I never thought I would enjoy teaching.
I really, really thought I would hate it. I didn't think I would be any good at it. I thought I would teach my first class and I would walk away from it.
I didn't think I would love it.
And I really, really do.
In the last class I taught at ACS last week, we had all the students/volunteers introduce themselves, let us know where they were from, tell us what their FRG experiences had been like. I stood in the front with a fellow instructor with twenty-seven-years in, still an active-duty spouse, and we listened to the different paths, the different stories, different experiences.
Almost every person in that class was taking it because they felt that something "wasn't right" in their current FRG, or it was broken, or their experience had been so poor before. I couldn't help but think how much that takes of a person to look at something that is broken, that in some cases has done harm, and to choose to be part of the team that rebuilds. To take that initiative. To say "this stops here." "This changes now." "I am part of the positive turn."
That is what is incredible about military spouses. That is what makes us strong, what makes our community strong.
When something is broken, we fix it. When something is hurting, we heal it. We don't wait for someone else to step up, for someone else to demand a change. We choose to become part of the positive change, part of the greater good.
So much of this life - of any life - is about being the one who steps forward, who says, "This isn't right," "We can do better."So much of this life is about acting now, becoming part of the positive in this moment, creating healing and goodness today.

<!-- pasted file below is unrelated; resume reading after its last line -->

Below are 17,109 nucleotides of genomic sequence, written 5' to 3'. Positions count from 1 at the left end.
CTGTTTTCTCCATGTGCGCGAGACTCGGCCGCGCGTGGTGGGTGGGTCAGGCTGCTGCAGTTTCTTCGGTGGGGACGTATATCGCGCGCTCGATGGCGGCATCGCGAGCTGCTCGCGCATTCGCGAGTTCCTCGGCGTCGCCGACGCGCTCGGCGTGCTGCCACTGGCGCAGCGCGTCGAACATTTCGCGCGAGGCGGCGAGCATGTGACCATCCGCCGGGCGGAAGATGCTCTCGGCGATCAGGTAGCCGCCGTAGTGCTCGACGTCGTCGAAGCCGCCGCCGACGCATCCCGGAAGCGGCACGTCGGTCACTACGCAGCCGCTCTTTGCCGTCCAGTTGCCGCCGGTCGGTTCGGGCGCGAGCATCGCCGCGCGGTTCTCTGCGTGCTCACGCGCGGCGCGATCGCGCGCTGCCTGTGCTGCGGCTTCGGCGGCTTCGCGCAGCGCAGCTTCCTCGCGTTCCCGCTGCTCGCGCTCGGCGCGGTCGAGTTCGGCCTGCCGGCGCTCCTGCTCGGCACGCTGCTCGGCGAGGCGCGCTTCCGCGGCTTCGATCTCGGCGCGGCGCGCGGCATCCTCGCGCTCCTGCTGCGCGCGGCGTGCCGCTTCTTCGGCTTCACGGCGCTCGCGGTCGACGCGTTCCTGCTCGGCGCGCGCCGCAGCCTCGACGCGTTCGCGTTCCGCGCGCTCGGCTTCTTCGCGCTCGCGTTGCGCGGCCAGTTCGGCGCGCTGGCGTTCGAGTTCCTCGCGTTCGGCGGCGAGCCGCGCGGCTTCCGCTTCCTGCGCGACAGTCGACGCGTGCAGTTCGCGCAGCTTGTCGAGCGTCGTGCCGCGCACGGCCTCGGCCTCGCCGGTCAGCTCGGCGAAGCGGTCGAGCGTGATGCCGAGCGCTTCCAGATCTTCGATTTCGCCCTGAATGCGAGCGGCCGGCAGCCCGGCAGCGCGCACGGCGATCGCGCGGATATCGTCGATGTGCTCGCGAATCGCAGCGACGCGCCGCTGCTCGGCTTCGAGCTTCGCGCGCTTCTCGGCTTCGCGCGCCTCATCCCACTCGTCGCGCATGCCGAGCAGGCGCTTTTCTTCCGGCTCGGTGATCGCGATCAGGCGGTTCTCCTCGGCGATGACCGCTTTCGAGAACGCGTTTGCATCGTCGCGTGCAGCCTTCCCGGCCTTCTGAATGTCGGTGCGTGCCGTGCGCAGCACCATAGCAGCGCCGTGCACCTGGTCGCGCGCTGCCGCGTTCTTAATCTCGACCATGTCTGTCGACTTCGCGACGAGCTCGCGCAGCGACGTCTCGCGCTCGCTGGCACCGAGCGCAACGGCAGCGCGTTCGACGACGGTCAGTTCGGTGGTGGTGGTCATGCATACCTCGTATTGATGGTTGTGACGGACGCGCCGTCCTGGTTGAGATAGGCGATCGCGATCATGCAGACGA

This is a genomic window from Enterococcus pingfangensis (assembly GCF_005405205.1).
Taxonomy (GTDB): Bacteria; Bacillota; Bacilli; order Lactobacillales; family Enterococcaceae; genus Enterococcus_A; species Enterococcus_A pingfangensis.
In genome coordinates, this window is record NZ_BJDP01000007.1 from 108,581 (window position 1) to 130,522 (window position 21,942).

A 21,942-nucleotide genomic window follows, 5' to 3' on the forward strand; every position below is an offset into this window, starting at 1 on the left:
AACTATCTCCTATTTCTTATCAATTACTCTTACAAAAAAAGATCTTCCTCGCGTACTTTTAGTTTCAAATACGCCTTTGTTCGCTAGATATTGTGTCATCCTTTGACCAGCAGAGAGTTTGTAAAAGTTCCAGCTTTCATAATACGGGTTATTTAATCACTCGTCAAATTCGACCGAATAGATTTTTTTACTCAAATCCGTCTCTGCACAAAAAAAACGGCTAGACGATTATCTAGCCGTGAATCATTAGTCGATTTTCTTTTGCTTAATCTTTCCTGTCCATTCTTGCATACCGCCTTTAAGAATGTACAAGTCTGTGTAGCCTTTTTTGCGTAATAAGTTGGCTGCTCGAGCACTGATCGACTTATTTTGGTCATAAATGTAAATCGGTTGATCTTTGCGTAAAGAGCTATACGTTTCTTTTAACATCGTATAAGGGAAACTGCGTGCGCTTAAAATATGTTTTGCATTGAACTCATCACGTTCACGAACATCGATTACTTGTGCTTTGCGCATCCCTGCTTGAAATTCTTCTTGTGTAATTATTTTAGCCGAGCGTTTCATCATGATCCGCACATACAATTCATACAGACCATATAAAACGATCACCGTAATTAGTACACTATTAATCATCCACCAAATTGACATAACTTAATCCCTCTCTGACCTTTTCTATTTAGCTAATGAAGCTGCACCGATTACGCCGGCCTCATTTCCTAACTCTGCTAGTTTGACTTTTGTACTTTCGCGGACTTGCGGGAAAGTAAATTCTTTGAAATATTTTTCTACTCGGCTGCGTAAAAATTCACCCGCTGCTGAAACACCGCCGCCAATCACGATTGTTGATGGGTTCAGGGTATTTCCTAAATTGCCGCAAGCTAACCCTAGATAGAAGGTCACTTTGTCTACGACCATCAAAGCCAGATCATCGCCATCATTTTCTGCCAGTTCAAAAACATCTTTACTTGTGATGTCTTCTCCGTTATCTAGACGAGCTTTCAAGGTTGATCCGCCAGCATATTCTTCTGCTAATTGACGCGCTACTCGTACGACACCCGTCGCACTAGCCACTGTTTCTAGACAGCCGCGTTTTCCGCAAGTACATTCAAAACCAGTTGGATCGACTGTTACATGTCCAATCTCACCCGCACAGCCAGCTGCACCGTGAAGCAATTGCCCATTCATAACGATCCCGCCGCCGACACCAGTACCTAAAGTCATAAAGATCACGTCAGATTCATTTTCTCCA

It isn't about waiting for someone else.
Our soldiers didn't wait for someone else to step up.
They chose to be part of something great.
The women (and one man) in this class chose to embrace the life, to not be beaten down by previous, negative experiences. They took the broken bits and chose to try to fix them. That takes courage. That takes faith. It takes goodness and strength and determination.
To believe in good, to strive for good, after living through bad should be applauded and fostered and encouraged.
It was heartwarming and reinvigorating to see so many people ready to be part of the positive.
I now understand why people teach for their lifetimes, why people put up with the behind the scenes paperwork and administrative. I understand why people give so much of themselves in a classroom. You get to be part of fostering that goodness. You witness determination. You can see the resolve in people to keep pushing, to keep thriving. You see the spark catching.
It's remarkable. It's breathtaking. It's empowering.
You choose what you do with any situation. You choose what you take part in and what you step away from. You may never know how much good you do, but you always choose how much good you don't.
You can choose goodness each day. EVERY day you get to decide. Thrive or sit back. Fix something or let it sit idle, or continue to break, or continue to do harm. Become part of the positive or wait for someone else to.
It really is amazing when you really get to thinking.
You decide when and where good exists. That tiny spark is waiting. You get to choose. Goodness spreads.
Go ahead, set the world on fire.